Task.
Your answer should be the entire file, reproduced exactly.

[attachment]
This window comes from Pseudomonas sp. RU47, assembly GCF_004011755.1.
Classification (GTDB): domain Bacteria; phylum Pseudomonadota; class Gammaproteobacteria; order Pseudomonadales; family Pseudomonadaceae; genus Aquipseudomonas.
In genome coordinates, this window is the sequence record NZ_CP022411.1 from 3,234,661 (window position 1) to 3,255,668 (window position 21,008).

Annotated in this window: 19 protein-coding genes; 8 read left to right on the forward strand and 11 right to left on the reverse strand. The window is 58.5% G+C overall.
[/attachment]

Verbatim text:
This window comes from Pseudomonas sp. RU47, assembly GCF_004011755.1.
Classification (GTDB): domain Bacteria; phylum Pseudomonadota; class Gammaproteobacteria; order Pseudomonadales; family Pseudomonadaceae; genus Aquipseudomonas.
In genome coordinates, this window is the sequence record NZ_CP022411.1 from 3,234,661 (window position 1) to 3,255,668 (window position 21,008).

Annotated in this window: 19 protein-coding genes; 8 read left to right on the forward strand and 11 right to left on the reverse strand. The window is 58.5% G+C overall.